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Freckleface Strawberry
Freckleface Strawberry
Freckleface Strawberry
by Julianne Moore
Illustration by LeUyen Pham

A four-time Oscar-nominated actress teams up with an acclaimed illustrator for this hilarious, heartfelt story about a red-haired, freckled little girl who learns to live with all of the things that make her so unique.

Age: 3 Year-olds | Title: Freckleface Strawberry  |  Author: Julianne Moore  |  Publisher: Bloomsbury Publishing PLC

A four-time Oscar-nominated actress teams up with an acclaimed illustrator for this hilarious, heartfelt story about a red-haired, freckled little girl who learns to live with all of the things that make her so unique.

Actress Julianne Moore revisits her childhood through a fun story about an adorable girl who was just like everyone else, "except for one thing. She had red hair. And something worse . . . FRECKLES!" As Freckleface Strawberry tries to figure out where her freckles came from - so she could get rid of them! - the font changes size, color, and shape to mimic the mood of that page. For instance, the font is very large and bold when the kids are calling Freckleface Strawberry names, showing what it must sound like to her. The illustration style matches the spunky-yet-adorable personality of our protagonist; the children and their humorous facial expressions pop out against the white background, sure to capture the readers' attention.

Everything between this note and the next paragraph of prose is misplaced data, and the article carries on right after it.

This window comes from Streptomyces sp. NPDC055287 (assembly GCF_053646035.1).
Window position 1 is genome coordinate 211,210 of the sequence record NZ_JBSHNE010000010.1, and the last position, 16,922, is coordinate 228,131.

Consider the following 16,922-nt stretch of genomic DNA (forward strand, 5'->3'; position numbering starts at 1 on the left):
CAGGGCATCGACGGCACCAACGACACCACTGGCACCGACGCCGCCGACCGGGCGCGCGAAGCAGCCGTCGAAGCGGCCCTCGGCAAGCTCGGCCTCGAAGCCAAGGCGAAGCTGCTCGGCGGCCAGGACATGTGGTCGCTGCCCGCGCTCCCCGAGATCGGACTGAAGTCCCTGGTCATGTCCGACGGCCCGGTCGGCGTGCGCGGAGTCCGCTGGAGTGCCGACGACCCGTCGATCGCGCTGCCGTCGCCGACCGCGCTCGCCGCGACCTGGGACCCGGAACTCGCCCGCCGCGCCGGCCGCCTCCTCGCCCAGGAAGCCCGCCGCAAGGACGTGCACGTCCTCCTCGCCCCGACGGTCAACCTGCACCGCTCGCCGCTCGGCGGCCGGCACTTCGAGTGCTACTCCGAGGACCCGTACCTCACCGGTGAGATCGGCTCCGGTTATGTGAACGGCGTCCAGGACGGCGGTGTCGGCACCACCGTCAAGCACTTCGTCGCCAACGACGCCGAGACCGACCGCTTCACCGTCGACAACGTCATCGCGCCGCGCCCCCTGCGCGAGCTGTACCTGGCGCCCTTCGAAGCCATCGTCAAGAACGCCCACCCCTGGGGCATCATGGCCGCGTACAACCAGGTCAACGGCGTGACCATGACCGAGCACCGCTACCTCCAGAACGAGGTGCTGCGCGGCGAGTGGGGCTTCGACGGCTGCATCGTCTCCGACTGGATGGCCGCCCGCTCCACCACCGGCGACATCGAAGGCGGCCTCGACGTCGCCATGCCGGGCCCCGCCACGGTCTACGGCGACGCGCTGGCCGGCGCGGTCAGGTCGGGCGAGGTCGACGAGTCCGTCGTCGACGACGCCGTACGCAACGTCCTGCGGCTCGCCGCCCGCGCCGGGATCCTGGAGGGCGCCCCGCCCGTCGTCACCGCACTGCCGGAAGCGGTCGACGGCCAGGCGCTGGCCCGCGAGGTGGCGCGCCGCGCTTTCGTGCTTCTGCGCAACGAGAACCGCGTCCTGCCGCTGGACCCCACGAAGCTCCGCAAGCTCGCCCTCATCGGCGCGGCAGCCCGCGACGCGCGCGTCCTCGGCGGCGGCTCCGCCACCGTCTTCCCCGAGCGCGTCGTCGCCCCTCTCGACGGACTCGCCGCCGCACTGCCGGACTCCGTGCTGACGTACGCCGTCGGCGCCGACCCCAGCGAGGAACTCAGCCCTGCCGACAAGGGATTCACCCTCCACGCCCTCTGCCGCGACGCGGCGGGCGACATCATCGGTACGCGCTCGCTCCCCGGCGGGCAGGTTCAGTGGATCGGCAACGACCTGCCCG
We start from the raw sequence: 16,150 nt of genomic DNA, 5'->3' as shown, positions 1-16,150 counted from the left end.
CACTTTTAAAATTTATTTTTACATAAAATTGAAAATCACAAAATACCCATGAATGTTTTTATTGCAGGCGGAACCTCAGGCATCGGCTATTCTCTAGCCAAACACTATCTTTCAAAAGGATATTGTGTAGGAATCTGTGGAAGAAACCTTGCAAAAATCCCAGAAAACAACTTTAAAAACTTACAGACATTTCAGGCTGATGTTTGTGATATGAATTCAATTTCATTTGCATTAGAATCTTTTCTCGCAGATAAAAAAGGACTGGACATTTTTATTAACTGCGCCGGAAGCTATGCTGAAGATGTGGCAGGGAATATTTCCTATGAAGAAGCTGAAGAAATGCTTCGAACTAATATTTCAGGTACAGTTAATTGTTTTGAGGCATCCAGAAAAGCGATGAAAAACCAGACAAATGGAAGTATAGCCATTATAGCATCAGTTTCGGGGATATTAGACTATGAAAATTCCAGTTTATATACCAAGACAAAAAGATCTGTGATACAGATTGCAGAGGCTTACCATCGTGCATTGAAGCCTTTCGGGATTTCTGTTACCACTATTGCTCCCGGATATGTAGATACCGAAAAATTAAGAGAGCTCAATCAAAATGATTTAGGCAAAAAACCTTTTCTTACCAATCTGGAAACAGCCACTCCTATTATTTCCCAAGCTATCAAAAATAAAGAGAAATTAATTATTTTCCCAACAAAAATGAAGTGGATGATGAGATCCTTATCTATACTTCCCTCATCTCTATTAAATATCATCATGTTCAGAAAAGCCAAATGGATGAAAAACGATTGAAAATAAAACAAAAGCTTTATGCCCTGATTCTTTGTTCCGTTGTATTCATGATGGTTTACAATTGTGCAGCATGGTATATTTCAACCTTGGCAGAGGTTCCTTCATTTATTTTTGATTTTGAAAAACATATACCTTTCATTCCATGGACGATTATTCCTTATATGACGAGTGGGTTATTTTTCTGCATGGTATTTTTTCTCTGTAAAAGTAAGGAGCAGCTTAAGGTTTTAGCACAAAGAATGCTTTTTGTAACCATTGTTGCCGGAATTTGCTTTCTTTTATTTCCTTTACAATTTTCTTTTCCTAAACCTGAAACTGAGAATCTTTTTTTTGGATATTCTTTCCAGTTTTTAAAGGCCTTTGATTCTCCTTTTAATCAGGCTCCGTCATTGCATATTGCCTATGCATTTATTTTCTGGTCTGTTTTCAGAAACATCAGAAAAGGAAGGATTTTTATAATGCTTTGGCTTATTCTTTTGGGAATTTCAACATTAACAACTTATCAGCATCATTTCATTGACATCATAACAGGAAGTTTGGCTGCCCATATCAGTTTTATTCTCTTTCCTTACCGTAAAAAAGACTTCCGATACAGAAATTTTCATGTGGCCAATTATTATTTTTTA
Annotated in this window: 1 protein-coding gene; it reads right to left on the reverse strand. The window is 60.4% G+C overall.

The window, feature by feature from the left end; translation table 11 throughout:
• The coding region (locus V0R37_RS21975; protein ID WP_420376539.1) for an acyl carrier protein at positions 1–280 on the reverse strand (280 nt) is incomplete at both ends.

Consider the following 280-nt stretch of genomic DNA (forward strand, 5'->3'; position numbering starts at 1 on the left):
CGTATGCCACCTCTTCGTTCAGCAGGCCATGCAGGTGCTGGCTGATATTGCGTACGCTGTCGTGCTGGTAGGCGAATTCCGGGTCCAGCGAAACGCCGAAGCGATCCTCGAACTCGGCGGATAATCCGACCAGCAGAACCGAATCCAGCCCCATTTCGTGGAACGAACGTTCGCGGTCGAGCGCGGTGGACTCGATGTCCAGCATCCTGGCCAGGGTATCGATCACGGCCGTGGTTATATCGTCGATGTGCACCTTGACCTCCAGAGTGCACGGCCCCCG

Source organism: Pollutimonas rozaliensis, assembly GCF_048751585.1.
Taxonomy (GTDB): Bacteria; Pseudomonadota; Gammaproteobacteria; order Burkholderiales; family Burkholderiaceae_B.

If your child has ever felt 'different' for any reason, they will relate to Freckleface Strawberry. She learns to dislike her freckles just because the other kids don't have them and tease her. But when extreme measures like trying to scrub them off in the bathtub, coloring over them with a marker, or hiding them behind a ski mask don't prove to be good long term solutions, Freckleface Strawberry realizes she has to accept her freckles as part of what makes her unique. "Who cared about having a million freckles when she had a million friends?" Although your child may feel different for reasons other than freckles, you can help them see that even though the kids teased Freckleface, they missed her when they thought she was gone. Her freckles made her unique and endearing to them. 
 
My three year-old friend Sam announced half way through the book, "I LIKE freckles. I wish I had some." I laughed at the irony and told him that I had lots of freckles when I was young. They would come out in the summer and dim in the winter. This fascinated Sam. He spent a few minutes inches from my face, inspecting and trying to find freckles. "I don't see any. Where did they go?" he asked. I explained that mine faded away as I grew up, like the woman who spoke with Freckleface Stawberry. Sam patted my head sympathetically and said, "It's okay. Maybe they'll come back someday."
 
--Audra

 

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